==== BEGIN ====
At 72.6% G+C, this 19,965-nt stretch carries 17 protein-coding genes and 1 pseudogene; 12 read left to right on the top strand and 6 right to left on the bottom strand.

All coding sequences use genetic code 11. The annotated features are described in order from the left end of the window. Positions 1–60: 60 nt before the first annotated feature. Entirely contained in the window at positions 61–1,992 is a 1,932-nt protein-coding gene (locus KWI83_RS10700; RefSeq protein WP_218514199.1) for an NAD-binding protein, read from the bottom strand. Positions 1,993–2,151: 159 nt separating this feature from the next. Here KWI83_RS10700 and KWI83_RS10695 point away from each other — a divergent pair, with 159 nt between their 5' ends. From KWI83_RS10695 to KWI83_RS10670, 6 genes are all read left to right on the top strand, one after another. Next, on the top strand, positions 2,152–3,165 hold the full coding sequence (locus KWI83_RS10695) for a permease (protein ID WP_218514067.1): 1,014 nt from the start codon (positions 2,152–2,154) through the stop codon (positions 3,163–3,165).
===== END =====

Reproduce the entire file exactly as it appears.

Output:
At 72.6% G+C, this 19,965-nt stretch carries 17 protein-coding genes and 1 pseudogene; 12 read left to right on the top strand and 6 right to left on the bottom strand.

All coding sequences use genetic code 11. The annotated features are described in order from the left end of the window. Positions 1–60: 60 nt before the first annotated feature. Entirely contained in the window at positions 61–1,992 is a 1,932-nt protein-coding gene (locus KWI83_RS10700; RefSeq protein WP_218514199.1) for an NAD-binding protein, read from the bottom strand. Positions 1,993–2,151: 159 nt separating this feature from the next. Here KWI83_RS10700 and KWI83_RS10695 point away from each other — a divergent pair, with 159 nt between their 5' ends. From KWI83_RS10695 to KWI83_RS10670, 6 genes are all read left to right on the top strand, one after another. Next, on the top strand, positions 2,152–3,165 hold the full coding sequence (locus KWI83_RS10695) for a permease (protein ID WP_218514067.1): 1,014 nt from the start codon (positions 2,152–2,154) through the stop codon (positions 3,163–3,165).